Without approvals, control groups, double-blinds, staff or funding
– James Fadiman –
There is an abundance of good news. After forty plus years of research
being denied, what Charles Glob kindly called, “a lull,” psychedelic
science is back. Excellent research results appear in the top peer-reviewed
journals. The popular science press, as well as the general media, favorably
covers the ndings. In fact, it is difcult to nd a thoughtful negative article
about psychedelics anywhere. Governments hover on the edge of funding and
hundreds of graduate students in religious studies, social work, psychology,
biochemistry, neuroscience and psychiatry intend to go into psychedelic
Major research groups in the US and the UK have the same long-term
goal, to make psychedelics available to physicians and others trained in
their use. Then, ordinary individuals can have guided therapeutic sessions,
bracketed by supportive therapy, to deal with otherwise intractable mental
Marijuana is on a fast track worldwide toward total medical acceptance
and expanding legalization. While pharmaceutical companies try to cash
in on extracts or synthetics of the more curative alkaloids, recreational
marijuana is proving incredibly protable to tax, and also adds to the
public good. States in the US where marijuana has become legal report less
drinking, less crime and fewer opioid overdose deaths. Marijuana, no longer
routinely demonized, ultimately will be seen for what it is, good for pleasure
and an amazing number of medical conditions. Right behind it, psychedelics
are increasingly accepted in much of the scientic community as potentially
benecial for a growing cascade of heath conditions, as well as for personal
growth and creativity.
So far so good. If you’re connected to an academic research institution, a
research hospital, are a physician in a clinic or have a solo practice, it is easier
and easier to get government approval to do research. However, it is equally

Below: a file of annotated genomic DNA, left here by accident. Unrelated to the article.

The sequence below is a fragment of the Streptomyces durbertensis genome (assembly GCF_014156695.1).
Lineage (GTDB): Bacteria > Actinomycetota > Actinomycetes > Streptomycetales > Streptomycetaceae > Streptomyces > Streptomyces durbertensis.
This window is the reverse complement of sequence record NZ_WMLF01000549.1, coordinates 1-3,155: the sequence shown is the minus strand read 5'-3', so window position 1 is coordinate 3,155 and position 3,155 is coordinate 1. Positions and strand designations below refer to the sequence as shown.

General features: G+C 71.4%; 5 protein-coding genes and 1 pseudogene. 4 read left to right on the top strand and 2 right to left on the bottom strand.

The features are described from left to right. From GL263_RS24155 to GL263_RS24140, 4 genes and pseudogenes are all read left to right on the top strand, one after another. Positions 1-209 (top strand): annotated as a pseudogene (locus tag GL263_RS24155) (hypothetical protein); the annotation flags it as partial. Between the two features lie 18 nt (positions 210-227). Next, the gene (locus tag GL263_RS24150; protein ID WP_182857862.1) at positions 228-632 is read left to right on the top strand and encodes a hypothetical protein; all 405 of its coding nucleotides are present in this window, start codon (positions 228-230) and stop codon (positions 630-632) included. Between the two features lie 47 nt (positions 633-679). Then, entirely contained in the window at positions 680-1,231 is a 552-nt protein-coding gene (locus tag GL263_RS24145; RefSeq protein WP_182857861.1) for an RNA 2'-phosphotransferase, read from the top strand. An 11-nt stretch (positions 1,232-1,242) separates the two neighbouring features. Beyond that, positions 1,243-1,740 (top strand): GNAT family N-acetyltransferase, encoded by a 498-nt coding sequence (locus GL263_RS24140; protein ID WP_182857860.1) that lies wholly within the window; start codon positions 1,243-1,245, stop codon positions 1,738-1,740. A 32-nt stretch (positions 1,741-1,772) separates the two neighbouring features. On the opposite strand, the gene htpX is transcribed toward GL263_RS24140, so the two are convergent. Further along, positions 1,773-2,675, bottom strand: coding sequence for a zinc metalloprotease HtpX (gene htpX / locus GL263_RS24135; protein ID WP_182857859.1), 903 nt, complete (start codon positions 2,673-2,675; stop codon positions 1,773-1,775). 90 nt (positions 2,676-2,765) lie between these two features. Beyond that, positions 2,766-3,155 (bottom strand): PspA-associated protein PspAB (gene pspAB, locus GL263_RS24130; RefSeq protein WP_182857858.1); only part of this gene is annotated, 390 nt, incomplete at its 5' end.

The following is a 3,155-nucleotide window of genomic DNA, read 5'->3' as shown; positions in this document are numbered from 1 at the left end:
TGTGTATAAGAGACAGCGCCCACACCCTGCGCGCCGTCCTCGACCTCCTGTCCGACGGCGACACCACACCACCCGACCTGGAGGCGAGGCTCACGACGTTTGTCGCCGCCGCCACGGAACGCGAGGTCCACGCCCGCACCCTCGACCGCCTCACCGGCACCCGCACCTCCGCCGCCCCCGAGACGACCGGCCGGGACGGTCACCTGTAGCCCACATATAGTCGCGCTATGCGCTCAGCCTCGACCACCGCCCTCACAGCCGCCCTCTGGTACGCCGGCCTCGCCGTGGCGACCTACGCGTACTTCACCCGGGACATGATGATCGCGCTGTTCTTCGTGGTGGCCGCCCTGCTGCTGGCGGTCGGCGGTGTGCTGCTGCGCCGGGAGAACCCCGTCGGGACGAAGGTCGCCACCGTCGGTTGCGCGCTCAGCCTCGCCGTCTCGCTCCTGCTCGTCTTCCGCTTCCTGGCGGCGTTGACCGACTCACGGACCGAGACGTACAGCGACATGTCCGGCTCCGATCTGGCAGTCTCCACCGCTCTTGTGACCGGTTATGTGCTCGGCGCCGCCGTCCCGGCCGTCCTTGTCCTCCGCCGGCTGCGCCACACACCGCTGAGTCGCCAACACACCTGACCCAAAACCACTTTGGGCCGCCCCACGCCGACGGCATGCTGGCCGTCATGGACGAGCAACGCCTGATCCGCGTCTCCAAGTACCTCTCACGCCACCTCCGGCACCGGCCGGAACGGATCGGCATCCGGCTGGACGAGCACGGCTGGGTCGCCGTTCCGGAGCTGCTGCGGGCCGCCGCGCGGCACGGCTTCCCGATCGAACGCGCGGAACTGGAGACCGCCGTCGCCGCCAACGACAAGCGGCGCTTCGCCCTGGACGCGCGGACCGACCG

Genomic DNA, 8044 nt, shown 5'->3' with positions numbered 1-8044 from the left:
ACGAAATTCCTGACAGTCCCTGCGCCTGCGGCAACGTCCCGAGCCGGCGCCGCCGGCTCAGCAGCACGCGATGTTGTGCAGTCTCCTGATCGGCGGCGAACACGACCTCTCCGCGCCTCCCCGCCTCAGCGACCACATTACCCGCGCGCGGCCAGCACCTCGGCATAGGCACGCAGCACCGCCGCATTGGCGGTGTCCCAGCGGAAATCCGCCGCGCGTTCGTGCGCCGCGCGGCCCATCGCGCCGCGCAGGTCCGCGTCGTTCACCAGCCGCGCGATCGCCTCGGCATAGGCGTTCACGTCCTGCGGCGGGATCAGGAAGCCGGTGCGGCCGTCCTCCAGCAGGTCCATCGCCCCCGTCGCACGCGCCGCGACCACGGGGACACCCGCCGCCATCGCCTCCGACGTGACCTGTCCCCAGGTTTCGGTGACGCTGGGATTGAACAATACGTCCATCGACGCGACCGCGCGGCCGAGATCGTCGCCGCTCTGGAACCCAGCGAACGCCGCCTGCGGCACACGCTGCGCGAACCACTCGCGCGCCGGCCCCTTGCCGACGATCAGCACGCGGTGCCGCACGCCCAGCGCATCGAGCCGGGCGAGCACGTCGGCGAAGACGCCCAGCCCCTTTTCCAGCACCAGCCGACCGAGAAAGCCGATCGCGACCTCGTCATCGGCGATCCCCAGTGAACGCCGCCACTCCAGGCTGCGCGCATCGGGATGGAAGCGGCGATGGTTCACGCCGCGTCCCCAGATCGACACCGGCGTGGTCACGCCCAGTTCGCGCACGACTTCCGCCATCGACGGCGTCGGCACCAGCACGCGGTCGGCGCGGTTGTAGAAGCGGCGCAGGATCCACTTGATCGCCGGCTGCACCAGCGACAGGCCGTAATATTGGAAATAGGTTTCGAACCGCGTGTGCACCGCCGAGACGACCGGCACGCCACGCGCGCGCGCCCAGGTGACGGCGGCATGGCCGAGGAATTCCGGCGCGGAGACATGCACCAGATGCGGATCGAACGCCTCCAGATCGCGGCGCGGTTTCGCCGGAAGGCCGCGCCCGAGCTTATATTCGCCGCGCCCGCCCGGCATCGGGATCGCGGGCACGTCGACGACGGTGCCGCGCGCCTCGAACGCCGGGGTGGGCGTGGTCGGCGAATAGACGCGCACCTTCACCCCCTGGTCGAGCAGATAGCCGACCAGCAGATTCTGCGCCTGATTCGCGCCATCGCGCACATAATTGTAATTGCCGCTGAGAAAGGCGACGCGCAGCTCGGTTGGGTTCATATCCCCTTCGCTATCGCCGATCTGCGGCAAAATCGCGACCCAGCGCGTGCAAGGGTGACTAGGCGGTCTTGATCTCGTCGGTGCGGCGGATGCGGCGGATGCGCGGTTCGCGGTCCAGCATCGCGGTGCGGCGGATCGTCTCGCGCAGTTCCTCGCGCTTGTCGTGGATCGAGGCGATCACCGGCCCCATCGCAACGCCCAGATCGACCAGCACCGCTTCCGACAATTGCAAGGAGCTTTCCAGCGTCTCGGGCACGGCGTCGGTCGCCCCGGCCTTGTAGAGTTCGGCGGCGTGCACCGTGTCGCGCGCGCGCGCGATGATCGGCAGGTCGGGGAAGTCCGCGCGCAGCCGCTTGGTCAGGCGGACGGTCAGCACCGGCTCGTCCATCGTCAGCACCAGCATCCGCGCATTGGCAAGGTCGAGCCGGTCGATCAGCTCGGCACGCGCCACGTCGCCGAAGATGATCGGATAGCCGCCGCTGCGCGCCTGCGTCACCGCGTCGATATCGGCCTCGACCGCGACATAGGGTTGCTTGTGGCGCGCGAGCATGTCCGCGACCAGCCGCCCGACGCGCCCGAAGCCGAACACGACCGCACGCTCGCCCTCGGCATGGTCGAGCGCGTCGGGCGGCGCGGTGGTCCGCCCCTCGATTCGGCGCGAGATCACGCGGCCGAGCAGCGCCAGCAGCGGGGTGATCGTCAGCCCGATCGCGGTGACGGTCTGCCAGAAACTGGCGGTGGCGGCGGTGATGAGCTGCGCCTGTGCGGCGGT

obvious that 99% of psychedelic users do not sign up for research projects
and are very, very unlikely ever to do so. Therefore, most of what could be
known about the effects of individual psychedelics, be they synthetics, plants
or mushrooms, are not sufciently reported or recorded.
Erowid, Bluelight and other sites house individual trip reports and
commentaries in ever expanding databases. Erowid has had 100,000
reports on over 350 different substances and combinations submitted. It has
published about 25,000 of them. The information is used by rst responders,
emergency rooms, medical personnel and, of course, psychonauts uncertain
whether to take a recent designer drug that has zero medical research or tests
of its contents or purity.
However, as my interest in psychedelics has always been to search out
ways to increase safety and maximize benets, these trip reports are rarely
useful. I’m much more interested in the aftereffects of the experience in
normal life then the chaotic, illuminating, transcendent and just plain weird
moments experienced in what Robert Dickins artfully describes as “other
I spent my rst few years (with government approval) working with
high doses to ensure transcendent and worldview changing sessions. Until
recently, I had almost no interest in less reality-shattering sessions. As for
marijuana, I was sufciently puritanical to be gently disdainful of people
who wanted nothing more then the slightly disorienting, pleasurable social,
sexual and sensory enhancement that, at least in those early days, seemed its
Therefore, when I rst heard about microdosing from Robert Forte,
and that Albert Hoffman had done it for decades, I was more amused than
intrigued. That the same substance which could reveal your immortality and
you being the divinity that created the stars might, in low enough doses, make
you a little more emotionally stable seemed hardly worth noticing.
But the wheel of fortune turns, and, as I’ve learned over the years, many
things I’ve disdained turned out to be enormously valuable.
However, even if I wanted to do research about the effects of microdoses,
I have neither the right credentials (a PhD in psychology, no clinical license),
nor am I part of any institution that could meet even the most generous
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of the new regulations. Furthermore, it was clear, after talking with some
senior researchers and looking at those institutions most favorably disposed
to psychedelic research, microdose studies were unlikely to get approval.
Letting people loose, having dosed them with a Schedule 1 drug, was more
that any IRB could allow.
So here I was, wanting to nd out more about the effects of substances
at dose levels that made even marijuana look like a heavy drug. Treating
microdoses as baby psychedelics put them in the wrong paradigm. They are
more akin to SSRIs and cognitive enhancers, except that you take them far
Spoiled by those initial years working legally, the idea of running a